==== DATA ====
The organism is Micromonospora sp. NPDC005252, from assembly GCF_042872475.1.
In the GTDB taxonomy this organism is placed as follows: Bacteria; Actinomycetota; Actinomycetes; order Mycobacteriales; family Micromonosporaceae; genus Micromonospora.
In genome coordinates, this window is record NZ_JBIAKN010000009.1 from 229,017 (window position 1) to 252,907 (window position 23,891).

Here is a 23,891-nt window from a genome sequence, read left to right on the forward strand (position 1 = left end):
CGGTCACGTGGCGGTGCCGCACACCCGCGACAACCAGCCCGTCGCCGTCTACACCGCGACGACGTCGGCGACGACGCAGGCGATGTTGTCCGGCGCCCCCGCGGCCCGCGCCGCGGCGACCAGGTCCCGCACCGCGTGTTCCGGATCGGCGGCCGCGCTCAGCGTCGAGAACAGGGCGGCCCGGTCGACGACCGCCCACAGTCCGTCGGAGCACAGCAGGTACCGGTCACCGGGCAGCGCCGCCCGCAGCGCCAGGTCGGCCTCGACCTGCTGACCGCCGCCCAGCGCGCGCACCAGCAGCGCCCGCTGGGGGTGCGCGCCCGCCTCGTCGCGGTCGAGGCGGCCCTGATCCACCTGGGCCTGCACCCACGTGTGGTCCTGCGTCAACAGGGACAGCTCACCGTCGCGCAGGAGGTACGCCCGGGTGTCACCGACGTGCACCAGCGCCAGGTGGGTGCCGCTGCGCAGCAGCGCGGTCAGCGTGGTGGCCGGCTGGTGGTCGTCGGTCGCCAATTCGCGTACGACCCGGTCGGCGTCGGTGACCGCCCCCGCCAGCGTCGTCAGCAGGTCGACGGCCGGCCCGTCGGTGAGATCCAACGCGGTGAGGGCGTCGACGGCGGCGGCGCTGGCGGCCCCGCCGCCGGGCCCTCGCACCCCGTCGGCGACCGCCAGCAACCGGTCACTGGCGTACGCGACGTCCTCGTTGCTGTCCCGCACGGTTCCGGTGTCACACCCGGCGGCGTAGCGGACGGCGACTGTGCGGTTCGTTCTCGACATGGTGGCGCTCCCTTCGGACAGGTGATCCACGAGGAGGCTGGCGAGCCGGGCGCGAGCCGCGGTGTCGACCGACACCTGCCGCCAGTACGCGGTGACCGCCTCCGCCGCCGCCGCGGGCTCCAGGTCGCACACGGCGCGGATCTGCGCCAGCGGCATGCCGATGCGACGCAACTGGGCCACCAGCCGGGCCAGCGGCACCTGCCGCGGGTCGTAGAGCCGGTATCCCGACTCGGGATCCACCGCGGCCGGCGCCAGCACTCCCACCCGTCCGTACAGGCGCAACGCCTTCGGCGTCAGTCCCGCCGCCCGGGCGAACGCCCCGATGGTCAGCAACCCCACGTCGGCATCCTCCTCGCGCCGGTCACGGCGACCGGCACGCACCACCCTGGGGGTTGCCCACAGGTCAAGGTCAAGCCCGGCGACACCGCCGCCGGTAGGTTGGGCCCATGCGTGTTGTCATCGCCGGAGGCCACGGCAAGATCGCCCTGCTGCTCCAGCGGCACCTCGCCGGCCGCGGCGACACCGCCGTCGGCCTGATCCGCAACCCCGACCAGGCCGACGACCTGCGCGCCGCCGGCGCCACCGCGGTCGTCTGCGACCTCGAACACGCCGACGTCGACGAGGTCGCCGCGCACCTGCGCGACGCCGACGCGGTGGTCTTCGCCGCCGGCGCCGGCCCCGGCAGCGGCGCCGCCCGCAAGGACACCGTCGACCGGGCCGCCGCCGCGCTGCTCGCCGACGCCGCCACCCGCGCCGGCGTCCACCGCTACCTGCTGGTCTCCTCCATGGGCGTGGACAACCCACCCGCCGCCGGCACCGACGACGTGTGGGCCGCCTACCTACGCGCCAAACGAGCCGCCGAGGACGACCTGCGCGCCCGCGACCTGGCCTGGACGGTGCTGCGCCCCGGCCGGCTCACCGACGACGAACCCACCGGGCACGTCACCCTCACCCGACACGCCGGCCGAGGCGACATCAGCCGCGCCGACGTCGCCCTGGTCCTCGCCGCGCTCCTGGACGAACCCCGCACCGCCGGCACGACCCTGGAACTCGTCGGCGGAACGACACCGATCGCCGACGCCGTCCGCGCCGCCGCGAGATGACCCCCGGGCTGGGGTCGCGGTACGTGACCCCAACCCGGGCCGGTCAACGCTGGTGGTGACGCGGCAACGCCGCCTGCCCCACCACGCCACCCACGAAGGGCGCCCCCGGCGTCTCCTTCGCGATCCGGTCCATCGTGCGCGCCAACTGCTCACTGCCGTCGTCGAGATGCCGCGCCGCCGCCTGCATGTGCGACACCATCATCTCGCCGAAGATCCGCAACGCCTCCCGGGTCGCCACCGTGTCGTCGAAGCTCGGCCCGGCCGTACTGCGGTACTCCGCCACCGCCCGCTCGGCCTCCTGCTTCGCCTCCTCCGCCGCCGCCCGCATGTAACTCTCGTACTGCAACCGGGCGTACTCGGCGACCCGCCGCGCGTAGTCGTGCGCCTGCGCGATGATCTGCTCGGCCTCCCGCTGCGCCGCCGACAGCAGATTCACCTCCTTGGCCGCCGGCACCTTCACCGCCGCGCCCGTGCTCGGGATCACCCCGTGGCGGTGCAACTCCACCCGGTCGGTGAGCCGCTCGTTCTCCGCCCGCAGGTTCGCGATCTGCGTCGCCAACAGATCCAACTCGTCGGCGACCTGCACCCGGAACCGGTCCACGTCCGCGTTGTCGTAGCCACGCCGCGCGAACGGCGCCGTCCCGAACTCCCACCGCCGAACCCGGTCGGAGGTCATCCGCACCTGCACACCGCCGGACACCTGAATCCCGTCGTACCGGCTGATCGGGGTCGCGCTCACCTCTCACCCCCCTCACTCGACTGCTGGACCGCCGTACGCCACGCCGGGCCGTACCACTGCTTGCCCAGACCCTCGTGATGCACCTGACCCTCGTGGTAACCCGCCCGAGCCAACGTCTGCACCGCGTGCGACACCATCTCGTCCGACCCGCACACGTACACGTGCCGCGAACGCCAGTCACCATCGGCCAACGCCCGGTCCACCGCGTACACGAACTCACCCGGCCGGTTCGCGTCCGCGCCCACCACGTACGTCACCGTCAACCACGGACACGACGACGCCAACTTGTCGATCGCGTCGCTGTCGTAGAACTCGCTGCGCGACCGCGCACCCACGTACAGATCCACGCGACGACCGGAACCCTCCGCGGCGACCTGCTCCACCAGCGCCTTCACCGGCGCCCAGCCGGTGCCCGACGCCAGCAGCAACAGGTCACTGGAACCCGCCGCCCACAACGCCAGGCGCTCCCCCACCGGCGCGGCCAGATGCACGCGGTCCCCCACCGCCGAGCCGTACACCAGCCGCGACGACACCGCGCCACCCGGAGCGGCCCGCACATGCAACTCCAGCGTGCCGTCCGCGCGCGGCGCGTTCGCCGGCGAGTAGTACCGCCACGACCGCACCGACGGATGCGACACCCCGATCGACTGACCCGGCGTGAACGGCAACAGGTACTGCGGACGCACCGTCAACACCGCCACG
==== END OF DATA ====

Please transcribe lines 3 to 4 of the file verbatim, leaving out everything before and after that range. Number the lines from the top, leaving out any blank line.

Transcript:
In genome coordinates, this window is record NZ_JBIAKN010000009.1 from 229,017 (window position 1) to 252,907 (window position 23,891).

Here is a 23,891-nt window from a genome sequence, read left to right on the forward strand (position 1 = left end):